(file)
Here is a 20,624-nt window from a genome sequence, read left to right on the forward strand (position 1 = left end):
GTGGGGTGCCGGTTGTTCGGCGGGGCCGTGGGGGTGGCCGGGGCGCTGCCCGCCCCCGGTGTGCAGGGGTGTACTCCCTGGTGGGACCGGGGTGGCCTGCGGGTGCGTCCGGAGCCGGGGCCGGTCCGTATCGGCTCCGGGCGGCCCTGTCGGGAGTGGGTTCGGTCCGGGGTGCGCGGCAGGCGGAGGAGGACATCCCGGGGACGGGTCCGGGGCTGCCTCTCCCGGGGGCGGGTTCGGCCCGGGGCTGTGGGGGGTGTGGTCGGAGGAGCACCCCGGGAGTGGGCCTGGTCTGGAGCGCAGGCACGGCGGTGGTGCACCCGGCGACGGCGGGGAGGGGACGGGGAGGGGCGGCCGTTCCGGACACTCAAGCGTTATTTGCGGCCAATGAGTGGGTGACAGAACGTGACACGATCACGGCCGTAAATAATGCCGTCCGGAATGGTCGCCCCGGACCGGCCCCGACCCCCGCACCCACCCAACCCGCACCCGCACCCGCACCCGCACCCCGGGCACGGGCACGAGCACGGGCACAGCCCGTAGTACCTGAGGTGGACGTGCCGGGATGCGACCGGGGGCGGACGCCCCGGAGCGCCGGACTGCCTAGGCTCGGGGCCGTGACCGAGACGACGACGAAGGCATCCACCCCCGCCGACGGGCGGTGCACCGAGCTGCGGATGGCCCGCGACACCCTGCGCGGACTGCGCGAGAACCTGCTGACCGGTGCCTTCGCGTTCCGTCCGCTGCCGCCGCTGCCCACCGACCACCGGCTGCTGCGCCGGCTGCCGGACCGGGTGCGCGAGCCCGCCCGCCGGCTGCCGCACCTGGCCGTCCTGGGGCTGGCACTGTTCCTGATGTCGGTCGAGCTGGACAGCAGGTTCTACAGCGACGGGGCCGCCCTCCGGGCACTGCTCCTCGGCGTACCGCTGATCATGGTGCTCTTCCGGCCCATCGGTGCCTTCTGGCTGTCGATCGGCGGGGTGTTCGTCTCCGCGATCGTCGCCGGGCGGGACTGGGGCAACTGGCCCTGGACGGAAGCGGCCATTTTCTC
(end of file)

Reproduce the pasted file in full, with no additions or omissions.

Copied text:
Here is a 20,624-nt window from a genome sequence, read left to right on the forward strand (position 1 = left end):
GTGGGGTGCCGGTTGTTCGGCGGGGCCGTGGGGGTGGCCGGGGCGCTGCCCGCCCCCGGTGTGCAGGGGTGTACTCCCTGGTGGGACCGGGGTGGCCTGCGGGTGCGTCCGGAGCCGGGGCCGGTCCGTATCGGCTCCGGGCGGCCCTGTCGGGAGTGGGTTCGGTCCGGGGTGCGCGGCAGGCGGAGGAGGACATCCCGGGGACGGGTCCGGGGCTGCCTCTCCCGGGGGCGGGTTCGGCCCGGGGCTGTGGGGGGTGTGGTCGGAGGAGCACCCCGGGAGTGGGCCTGGTCTGGAGCGCAGGCACGGCGGTGGTGCACCCGGCGACGGCGGGGAGGGGACGGGGAGGGGCGGCCGTTCCGGACACTCAAGCGTTATTTGCGGCCAATGAGTGGGTGACAGAACGTGACACGATCACGGCCGTAAATAATGCCGTCCGGAATGGTCGCCCCGGACCGGCCCCGACCCCCGCACCCACCCAACCCGCACCCGCACCCGCACCCGCACCCCGGGCACGGGCACGAGCACGGGCACAGCCCGTAGTACCTGAGGTGGACGTGCCGGGATGCGACCGGGGGCGGACGCCCCGGAGCGCCGGACTGCCTAGGCTCGGGGCCGTGACCGAGACGACGACGAAGGCATCCACCCCCGCCGACGGGCGGTGCACCGAGCTGCGGATGGCCCGCGACACCCTGCGCGGACTGCGCGAGAACCTGCTGACCGGTGCCTTCGCGTTCCGTCCGCTGCCGCCGCTGCCCACCGACCACCGGCTGCTGCGCCGGCTGCCGGACCGGGTGCGCGAGCCCGCCCGCCGGCTGCCGCACCTGGCCGTCCTGGGGCTGGCACTGTTCCTGATGTCGGTCGAGCTGGACAGCAGGTTCTACAGCGACGGGGCCGCCCTCCGGGCACTGCTCCTCGGCGTACCGCTGATCATGGTGCTCTTCCGGCCCATCGGTGCCTTCTGGCTGTCGATCGGCGGGGTGTTCGTCTCCGCGATCGTCGCCGGGCGGGACTGGGGCAACTGGCCCTGGACGGAAGCGGCCATTTTCTC